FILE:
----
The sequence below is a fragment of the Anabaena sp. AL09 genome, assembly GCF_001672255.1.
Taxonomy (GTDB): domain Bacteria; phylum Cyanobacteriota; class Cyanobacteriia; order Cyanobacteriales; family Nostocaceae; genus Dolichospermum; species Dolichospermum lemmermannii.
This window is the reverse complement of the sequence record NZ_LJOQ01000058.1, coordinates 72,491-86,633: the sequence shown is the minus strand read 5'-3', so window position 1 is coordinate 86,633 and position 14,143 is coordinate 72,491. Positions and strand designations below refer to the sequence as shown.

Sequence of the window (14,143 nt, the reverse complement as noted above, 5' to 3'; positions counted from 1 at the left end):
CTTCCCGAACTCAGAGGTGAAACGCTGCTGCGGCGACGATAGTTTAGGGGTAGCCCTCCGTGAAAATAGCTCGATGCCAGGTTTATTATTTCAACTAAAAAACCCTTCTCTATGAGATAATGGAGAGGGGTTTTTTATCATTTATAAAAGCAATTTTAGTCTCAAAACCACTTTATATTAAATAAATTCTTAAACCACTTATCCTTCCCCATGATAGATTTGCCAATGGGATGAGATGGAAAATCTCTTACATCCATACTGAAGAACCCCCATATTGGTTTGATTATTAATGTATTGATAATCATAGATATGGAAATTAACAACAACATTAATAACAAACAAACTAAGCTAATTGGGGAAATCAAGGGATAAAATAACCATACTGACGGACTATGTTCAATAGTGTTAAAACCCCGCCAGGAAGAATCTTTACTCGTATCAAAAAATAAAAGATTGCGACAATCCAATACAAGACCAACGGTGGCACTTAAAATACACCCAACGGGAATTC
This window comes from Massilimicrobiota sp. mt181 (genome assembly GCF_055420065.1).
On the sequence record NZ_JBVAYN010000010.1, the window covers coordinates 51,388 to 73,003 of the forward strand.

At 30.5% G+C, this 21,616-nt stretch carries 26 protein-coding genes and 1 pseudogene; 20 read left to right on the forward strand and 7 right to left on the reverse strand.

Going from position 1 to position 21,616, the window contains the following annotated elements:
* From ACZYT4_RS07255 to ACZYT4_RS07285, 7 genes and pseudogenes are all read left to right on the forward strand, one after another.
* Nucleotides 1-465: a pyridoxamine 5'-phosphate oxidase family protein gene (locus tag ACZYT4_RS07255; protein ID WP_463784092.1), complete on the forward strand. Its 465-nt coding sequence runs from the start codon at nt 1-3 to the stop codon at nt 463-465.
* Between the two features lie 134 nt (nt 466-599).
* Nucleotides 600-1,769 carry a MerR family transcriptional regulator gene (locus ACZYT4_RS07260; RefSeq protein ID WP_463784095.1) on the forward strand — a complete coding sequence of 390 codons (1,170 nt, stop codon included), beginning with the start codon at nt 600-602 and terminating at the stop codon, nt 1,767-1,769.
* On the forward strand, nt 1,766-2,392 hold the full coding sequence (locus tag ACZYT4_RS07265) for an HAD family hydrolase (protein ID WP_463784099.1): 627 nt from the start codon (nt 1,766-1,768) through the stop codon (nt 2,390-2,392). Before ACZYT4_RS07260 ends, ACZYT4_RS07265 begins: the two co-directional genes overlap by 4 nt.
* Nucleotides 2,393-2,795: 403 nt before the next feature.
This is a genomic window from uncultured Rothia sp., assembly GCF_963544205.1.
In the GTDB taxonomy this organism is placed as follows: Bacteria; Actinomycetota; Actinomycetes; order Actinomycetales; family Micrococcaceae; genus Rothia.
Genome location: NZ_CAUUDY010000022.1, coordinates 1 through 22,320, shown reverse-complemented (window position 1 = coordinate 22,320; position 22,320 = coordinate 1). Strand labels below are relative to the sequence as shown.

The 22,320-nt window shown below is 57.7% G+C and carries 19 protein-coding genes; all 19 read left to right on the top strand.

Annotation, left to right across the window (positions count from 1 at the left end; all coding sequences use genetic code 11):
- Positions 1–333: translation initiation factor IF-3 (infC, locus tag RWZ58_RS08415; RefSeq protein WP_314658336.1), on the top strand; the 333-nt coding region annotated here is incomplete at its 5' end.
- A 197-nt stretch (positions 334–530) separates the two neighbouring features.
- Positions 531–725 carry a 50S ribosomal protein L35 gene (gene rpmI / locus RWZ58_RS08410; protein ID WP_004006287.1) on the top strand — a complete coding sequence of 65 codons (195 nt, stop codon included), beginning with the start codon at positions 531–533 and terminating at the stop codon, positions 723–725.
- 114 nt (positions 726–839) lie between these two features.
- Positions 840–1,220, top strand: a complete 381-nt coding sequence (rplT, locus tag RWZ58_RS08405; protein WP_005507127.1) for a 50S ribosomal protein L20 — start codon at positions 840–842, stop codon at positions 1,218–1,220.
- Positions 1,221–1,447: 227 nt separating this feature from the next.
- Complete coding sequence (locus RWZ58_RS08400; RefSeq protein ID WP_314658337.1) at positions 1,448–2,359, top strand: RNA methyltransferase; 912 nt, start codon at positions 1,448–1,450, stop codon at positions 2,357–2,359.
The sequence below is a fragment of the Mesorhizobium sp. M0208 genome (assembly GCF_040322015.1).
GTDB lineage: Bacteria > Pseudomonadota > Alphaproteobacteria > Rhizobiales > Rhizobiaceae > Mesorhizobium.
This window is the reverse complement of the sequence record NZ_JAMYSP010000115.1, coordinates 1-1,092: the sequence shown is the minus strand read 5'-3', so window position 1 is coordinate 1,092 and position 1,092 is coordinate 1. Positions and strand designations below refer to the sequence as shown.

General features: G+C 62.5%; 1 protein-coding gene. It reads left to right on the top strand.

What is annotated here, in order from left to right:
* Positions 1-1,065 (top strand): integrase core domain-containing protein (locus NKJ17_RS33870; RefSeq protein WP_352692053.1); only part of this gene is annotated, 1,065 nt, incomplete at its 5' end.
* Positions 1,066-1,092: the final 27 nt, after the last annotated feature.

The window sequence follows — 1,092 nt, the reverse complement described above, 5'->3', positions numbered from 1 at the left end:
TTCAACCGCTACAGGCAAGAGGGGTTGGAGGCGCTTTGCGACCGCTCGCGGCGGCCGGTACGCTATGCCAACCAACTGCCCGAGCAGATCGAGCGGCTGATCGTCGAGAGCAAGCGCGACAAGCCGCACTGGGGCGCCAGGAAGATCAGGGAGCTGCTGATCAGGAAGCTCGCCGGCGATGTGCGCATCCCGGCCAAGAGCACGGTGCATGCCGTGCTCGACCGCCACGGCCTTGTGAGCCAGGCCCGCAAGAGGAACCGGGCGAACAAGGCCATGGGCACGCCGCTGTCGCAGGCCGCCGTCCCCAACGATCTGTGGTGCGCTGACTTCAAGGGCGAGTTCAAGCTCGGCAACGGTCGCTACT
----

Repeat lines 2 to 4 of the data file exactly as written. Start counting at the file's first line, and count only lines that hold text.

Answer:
Taxonomy (GTDB): domain Bacteria; phylum Cyanobacteriota; class Cyanobacteriia; order Cyanobacteriales; family Nostocaceae; genus Dolichospermum; species Dolichospermum lemmermannii.
This window is the reverse complement of the sequence record NZ_LJOQ01000058.1, coordinates 72,491-86,633: the sequence shown is the minus strand read 5'-3', so window position 1 is coordinate 86,633 and position 14,143 is coordinate 72,491. Positions and strand designations below refer to the sequence as shown.

Sequence of the window (14,143 nt, the reverse complement as noted above, 5' to 3'; positions counted from 1 at the left end):